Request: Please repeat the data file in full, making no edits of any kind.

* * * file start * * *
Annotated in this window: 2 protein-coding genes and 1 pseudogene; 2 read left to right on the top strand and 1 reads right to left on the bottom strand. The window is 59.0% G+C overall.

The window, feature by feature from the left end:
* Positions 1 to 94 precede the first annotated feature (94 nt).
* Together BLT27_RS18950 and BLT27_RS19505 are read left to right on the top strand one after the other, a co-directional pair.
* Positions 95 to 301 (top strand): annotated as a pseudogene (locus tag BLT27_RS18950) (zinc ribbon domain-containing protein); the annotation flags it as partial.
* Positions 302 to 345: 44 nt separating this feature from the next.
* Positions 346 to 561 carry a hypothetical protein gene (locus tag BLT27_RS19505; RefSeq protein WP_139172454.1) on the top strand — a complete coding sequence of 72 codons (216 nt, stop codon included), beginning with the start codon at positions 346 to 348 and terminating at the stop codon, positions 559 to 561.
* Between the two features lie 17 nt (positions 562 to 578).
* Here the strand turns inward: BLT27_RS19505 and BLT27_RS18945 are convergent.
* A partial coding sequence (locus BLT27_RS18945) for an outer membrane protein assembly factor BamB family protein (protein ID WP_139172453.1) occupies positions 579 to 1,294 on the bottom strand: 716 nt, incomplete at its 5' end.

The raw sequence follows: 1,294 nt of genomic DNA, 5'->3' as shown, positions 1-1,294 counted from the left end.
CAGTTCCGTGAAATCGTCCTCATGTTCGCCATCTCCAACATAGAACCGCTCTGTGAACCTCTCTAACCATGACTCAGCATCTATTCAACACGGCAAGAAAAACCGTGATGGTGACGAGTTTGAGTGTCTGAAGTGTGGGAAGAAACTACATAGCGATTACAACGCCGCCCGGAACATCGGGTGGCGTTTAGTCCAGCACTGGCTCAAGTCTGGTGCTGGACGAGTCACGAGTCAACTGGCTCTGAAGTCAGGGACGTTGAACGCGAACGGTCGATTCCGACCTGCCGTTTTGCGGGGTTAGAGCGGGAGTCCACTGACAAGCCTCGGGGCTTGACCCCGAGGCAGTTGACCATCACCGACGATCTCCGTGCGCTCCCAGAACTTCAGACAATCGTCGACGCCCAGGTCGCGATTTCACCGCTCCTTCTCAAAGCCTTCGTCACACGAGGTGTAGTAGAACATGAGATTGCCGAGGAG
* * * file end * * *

Annotated in this window: 2 protein-coding genes and 1 pseudogene; 2 read left to right on the top strand and 1 reads right to left on the bottom strand. The window is 59.0% G+C overall.

The window, feature by feature from the left end:
* Positions 1 to 94 precede the first annotated feature (94 nt).
* Together BLT27_RS18950 and BLT27_RS19505 are read left to right on the top strand one after the other, a co-directional pair.
* Positions 95 to 301 (top strand): annotated as a pseudogene (locus tag BLT27_RS18950) (zinc ribbon domain-containing protein); the annotation flags it as partial.
* Positions 302 to 345: 44 nt separating this feature from the next.
* Positions 346 to 561 carry a hypothetical protein gene (locus tag BLT27_RS19505; RefSeq protein WP_139172454.1) on the top strand — a complete coding sequence of 72 codons (216 nt, stop codon included), beginning with the start codon at positions 346 to 348 and terminating at the stop codon, positions 559 to 561.
* Between the two features lie 17 nt (positions 562 to 578).
* Here the strand turns inward: BLT27_RS19505 and BLT27_RS18945 are convergent.
* A partial coding sequence (locus BLT27_RS18945) for an outer membrane protein assembly factor BamB family protein (protein ID WP_139172453.1) occupies positions 579 to 1,294 on the bottom strand: 716 nt, incomplete at its 5' end.

The raw sequence follows: 1,294 nt of genomic DNA, 5'->3' as shown, positions 1-1,294 counted from the left end.
CAGTTCCGTGAAATCGTCCTCATGTTCGCCATCTCCAACATAGAACCGCTCTGTGAACCTCTCTAACCATGACTCAGCATCTATTCAACACGGCAAGAAAAACCGTGATGGTGACGAGTTTGAGTGTCTGAAGTGTGGGAAGAAACTACATAGCGATTACAACGCCGCCCGGAACATCGGGTGGCGTTTAGTCCAGCACTGGCTCAAGTCTGGTGCTGGACGAGTCACGAGTCAACTGGCTCTGAAGTCAGGGACGTTGAACGCGAACGGTCGATTCCGACCTGCCGTTTTGCGGGGTTAGAGCGGGAGTCCACTGACAAGCCTCGGGGCTTGACCCCGAGGCAGTTGACCATCACCGACGATCTCCGTGCGCTCCCAGAACTTCAGACAATCGTCGACGCCCAGGTCGCGATTTCACCGCTCCTTCTCAAAGCCTTCGTCACACGAGGTGTAGTAGAACATGAGATTGCCGAGGAG